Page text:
Lecture 11 October 25

Lecture 11 October 25 - Today in Comparative Politics...

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Today in Comparative Politics Democratic Transitions Collective Action True?
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How do democratic transitions occur? External imposition : external forces impose democracy Bottom-up transition : people rise up to overthrow an authoritarian regime Top-down transition : dictatorial ruling elite introduces liberalizing reforms that lead to a democratic transition
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Bottom-Up Transitions East Germany 1989 Protests on the streets of Berlin and Leipzig in 1989 forced the East German government to open up the Berlin Wall and allow free elections. Result: reunification of Germany
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East Germany 1989 Collapse of communism came as a great surprise to almost everyone. Communist regimes had seemed very stable. Few uprisings or revolts in Eastern Europe Berlin, 1953 Poland, 1956 Hungary, 1956 Czechoslovakia, 1968 Poland, 1981
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Protests have been important in other transitions to democracy Velvet Revolution in Czechoslovakia in 1989 Overthrow of Ceaucescu in Romania in 1989 People Power Revolution that overthrew Marcos in the Philippines in 1986 June Resistance which led to democratic elections in South Korea in 1987
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Questions How can we explain such bottom-up transitions? Why did the collapse of communism in Eastern Europe occur in 1989 and not earlier? Why did Eastern Europe seem so stable before 1989? Why are revolutions so rare? Why are they hard to predict?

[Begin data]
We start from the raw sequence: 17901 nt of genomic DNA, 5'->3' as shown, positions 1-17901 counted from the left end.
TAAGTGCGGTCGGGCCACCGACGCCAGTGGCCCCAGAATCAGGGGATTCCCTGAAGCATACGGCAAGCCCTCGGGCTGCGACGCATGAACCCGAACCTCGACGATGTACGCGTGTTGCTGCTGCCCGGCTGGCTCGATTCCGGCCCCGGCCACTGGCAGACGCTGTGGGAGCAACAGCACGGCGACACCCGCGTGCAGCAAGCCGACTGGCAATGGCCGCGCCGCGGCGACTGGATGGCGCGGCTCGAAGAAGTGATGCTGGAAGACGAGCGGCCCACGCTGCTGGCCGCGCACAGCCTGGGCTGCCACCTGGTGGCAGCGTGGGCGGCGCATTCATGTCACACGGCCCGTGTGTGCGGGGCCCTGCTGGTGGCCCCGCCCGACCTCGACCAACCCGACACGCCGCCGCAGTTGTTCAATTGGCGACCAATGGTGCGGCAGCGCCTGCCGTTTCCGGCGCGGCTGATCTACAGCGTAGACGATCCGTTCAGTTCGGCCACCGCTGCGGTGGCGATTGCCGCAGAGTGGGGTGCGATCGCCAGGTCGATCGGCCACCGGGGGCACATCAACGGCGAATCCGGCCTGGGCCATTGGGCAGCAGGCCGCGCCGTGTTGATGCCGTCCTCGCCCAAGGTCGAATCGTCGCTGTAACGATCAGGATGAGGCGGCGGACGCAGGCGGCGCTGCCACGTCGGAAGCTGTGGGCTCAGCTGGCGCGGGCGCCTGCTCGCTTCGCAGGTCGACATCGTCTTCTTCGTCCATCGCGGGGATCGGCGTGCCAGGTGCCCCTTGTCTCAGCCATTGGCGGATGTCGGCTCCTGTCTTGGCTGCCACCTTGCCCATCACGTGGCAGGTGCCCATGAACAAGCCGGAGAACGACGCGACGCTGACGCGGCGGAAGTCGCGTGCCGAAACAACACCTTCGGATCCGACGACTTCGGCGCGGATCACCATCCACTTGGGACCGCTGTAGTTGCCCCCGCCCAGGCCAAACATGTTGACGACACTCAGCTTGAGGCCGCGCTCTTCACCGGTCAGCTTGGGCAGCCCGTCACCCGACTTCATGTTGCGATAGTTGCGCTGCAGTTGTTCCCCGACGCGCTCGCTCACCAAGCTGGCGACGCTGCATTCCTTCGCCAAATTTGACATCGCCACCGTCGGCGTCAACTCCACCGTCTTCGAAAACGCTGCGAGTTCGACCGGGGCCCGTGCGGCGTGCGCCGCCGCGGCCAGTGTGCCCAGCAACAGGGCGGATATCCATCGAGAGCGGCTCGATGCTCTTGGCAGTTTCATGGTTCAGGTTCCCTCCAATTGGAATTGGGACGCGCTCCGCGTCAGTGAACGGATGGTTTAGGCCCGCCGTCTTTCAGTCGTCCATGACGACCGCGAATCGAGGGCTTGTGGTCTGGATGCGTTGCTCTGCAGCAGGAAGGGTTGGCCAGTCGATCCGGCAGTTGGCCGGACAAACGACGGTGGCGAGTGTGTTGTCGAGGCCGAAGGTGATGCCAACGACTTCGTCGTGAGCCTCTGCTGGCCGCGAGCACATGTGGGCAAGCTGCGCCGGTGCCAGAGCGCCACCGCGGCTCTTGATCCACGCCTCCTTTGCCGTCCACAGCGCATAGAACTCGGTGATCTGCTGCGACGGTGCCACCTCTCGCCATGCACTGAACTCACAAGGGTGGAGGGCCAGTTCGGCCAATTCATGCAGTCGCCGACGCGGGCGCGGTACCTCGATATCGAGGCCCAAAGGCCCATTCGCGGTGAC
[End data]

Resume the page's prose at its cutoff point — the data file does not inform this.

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Collective Action Theory Focuses on forms of mass action or “collective action” such as the protests in East Germany Typically, collective action concerns the pursuit of “public goods” by groups of individuals.
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Collective Action Theory A public good has two characteristics: Non-excludable: If the good is provided, everyone gets to enjoy it. Nobody can be excluded from it. Non-rivalrous: If someone consumes the good, there is still just as much for everyone else to consume. Examples Lighthouse Park Democracy itself
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Collective Action Problem Public goods are clearly quite desirable. One might expect that groups of individuals with common interests would act collectively to achieve those interests. Compelling reasons to doubt that, though Difficulty: “collective action problem” or “free-rider problem”
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Cooperation problems Cooperative hunting and warfare Exploitation of common pool resources Climate change Teamwork in organizations Collective action Demonstrations in Tehran Voting Basic problem Cooperative behavior has a positive externality Hence, private marginal benefit is smaller than social marginal benefit, leading to underprovision
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Some groups do overcome free rider problem Public radio does get a significant share of funding from listener-supporters.
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